|M.Sc Student||Danovich Ilana|
|Subject||The Influence of Chronic Treatment with Clozapine and other|
Antipsychotic Drugs on Peripheral-Type
Benzodiazepine Receptor Expression
|Department||Department of Medicine||Supervisor||Professor Emeritus Moshe Gavish|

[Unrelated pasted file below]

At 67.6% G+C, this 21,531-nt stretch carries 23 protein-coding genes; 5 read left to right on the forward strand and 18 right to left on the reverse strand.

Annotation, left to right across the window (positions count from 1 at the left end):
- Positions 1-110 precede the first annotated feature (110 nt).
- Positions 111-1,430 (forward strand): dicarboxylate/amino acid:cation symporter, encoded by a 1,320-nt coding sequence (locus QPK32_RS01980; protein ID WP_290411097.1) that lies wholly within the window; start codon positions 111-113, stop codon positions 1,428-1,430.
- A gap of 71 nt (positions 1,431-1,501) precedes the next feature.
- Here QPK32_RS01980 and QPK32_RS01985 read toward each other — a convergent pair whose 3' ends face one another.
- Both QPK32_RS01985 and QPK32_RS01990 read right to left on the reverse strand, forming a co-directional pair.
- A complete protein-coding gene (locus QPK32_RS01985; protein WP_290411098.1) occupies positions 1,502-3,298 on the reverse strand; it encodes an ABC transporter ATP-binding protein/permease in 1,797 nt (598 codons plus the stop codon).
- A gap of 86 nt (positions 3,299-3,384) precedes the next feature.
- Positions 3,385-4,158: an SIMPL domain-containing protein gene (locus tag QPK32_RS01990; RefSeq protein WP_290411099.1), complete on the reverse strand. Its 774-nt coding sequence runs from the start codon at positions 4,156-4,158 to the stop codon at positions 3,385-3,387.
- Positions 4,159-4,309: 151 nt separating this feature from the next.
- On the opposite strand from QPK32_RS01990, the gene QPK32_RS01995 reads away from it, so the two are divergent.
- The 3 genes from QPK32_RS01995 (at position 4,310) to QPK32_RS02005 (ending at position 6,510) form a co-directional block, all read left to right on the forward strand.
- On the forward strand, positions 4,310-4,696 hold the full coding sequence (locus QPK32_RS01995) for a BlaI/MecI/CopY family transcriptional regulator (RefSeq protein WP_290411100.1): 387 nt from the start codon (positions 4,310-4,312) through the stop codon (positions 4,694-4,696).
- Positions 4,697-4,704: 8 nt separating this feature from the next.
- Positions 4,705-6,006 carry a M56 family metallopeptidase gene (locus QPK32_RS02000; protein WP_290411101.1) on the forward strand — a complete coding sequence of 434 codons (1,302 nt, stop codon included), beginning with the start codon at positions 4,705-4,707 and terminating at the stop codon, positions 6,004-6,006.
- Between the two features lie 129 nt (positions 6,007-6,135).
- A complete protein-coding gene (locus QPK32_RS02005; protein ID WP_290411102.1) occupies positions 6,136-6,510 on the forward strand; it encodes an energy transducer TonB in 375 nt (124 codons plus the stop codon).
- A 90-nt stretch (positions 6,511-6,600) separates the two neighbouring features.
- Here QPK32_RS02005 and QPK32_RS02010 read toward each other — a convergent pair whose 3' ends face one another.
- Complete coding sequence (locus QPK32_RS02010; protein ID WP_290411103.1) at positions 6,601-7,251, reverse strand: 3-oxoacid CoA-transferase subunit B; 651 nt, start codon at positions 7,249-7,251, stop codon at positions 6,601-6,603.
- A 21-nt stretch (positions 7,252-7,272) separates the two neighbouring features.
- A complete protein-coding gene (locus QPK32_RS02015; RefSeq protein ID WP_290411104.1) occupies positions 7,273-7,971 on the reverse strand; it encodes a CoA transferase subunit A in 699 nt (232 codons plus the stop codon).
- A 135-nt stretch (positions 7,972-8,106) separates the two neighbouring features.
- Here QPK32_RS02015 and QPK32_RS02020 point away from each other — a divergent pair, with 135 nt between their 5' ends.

The peripheral benzodiazepine receptor (PBR) was demonstrated to be involved in the process of steroid biosynthesis, in both peripheral steroidogenic tissues and in glia cells in the brain. It was shown that the atypical antipsychotic drug clozapine increases the brain levels of the neurosteroid allopregnanolone in the rat brain. In the current study, we investigated the influence of chronic treatment with clozapine and other antipsychotic drugs on PBR binding characteristics and protein expression in rats and in cell cultures. Male Sprague-Dawley rats were treated with clozapine (20 mg/kg), risperidone (0.5 mg/kg), thioridazine (20 mg/kg), or sulpiride (20 mg/kg) for 21 days, followed by 7 days drug-free regime. Clozapine induced significant increases in PBR binding capacity in both central tissues (hippocampus and hypothalamus) and peripheral steroidogenic tissues (adrenal and testis), whereas other antipsychotic treatments did not show such pronounced effects on PBR binding. Protein levels of PBR components, isoquinoline binding protein (IBP) and voltage dependant anion channel (VDAC), were not altered by the antipsychotic compounds. Our in vitro results supported our in vivo findings. Clozapine significantly increased PBR binding density in C-6 rat glioma cells and in MA-10 mouse Leydig tumor cells, while the typical antipsychotic sulpiride had no effect on PBR binding density in both cell lines. In addition, we examined whether the drug induced changes in PBR binding are accompanied by parallel alterations in steroidogenesis. Clozapine, thioridazine, risperidone, and PBR specific ligand PK11195 significantly increased progesterone synthesis in MA-10 Leydig cells. Our findings suggest that the regulatory effect of clozapine on PBR expression might be involved in one of the molecular pathways responsible for the unique clinical profile of this antipsychotic agent.